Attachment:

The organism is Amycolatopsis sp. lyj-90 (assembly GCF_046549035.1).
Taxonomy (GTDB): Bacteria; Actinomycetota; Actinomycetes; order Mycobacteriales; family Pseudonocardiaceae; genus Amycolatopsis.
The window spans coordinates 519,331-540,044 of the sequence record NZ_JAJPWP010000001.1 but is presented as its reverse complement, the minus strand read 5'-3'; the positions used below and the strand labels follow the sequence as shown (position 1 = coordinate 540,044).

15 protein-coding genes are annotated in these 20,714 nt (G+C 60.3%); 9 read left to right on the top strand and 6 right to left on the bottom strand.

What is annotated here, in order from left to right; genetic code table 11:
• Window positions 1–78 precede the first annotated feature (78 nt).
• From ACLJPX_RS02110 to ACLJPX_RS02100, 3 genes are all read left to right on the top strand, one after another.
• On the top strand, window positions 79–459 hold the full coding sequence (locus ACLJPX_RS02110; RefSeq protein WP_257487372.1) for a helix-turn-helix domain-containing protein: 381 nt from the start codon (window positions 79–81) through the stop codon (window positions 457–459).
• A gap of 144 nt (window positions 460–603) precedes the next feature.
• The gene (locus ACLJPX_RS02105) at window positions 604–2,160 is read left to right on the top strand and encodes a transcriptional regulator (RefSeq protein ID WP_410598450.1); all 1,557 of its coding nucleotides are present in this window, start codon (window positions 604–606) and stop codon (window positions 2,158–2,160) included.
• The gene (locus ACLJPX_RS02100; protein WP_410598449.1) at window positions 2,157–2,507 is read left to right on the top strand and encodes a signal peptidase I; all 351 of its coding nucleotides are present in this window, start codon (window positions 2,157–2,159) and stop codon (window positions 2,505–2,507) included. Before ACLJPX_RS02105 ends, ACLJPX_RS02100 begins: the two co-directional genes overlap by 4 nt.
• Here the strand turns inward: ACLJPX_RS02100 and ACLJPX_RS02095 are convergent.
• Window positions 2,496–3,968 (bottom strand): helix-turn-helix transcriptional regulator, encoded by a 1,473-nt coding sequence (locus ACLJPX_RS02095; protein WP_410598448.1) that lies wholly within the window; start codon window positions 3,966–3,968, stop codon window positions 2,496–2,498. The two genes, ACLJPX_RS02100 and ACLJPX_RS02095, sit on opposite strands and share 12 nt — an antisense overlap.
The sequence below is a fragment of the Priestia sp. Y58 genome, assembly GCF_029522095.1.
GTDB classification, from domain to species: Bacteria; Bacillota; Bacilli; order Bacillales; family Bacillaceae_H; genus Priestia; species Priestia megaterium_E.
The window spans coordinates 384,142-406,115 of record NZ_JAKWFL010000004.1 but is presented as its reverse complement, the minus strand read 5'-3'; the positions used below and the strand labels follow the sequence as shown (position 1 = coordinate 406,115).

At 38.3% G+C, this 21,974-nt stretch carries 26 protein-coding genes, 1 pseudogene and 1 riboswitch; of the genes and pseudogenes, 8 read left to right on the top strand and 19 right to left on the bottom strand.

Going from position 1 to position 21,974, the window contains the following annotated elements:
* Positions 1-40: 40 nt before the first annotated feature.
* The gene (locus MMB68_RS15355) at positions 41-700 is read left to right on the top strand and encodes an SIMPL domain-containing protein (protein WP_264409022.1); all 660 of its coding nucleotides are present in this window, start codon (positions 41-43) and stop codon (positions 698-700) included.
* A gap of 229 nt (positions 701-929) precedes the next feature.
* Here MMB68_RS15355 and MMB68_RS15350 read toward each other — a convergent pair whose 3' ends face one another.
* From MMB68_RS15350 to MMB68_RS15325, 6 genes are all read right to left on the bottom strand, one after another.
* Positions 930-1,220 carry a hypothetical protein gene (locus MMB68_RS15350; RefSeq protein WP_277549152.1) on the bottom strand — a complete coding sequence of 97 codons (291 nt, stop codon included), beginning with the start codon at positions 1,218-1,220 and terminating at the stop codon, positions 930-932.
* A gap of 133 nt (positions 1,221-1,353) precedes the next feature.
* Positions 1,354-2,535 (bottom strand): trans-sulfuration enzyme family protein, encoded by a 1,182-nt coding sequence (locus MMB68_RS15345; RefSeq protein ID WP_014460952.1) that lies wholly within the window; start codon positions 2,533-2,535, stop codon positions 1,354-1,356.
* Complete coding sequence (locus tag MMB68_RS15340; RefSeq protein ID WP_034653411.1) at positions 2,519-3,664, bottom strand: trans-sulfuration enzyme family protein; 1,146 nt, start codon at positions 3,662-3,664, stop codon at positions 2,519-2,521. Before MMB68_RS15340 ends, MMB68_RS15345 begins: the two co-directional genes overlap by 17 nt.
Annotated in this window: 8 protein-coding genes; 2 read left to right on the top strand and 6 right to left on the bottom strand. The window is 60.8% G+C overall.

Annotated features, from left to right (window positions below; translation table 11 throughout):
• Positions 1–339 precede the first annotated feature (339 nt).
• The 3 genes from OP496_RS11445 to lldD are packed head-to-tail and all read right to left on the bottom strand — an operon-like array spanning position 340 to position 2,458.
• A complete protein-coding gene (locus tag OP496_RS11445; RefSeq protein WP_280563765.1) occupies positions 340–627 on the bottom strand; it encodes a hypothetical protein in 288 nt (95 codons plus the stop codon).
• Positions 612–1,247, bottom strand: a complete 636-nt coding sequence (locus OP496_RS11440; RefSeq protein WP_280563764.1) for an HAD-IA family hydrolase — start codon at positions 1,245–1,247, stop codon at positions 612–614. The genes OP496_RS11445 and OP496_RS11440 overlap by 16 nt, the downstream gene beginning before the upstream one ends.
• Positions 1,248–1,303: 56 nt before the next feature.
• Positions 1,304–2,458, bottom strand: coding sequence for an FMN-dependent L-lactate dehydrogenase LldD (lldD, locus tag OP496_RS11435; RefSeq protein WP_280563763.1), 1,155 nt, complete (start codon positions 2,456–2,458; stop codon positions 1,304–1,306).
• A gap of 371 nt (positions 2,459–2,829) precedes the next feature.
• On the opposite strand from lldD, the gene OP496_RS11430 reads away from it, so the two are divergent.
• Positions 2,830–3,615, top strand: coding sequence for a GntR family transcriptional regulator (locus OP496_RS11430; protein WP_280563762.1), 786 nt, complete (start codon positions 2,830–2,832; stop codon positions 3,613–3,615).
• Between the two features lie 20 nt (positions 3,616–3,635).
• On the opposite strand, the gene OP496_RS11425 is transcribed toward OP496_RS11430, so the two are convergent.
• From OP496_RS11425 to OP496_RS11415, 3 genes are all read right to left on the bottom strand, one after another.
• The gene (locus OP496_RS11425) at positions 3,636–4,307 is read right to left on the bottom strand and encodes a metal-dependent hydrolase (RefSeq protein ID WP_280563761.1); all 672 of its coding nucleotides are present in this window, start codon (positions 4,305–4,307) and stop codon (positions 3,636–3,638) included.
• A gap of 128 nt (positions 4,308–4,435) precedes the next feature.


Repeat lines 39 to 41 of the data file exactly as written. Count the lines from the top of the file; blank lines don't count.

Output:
• Between the two features lie 20 nt (positions 3,616–3,635).
• On the opposite strand, the gene OP496_RS11425 is transcribed toward OP496_RS11430, so the two are convergent.
• From OP496_RS11425 to OP496_RS11415, 3 genes are all read right to left on the bottom strand, one after another.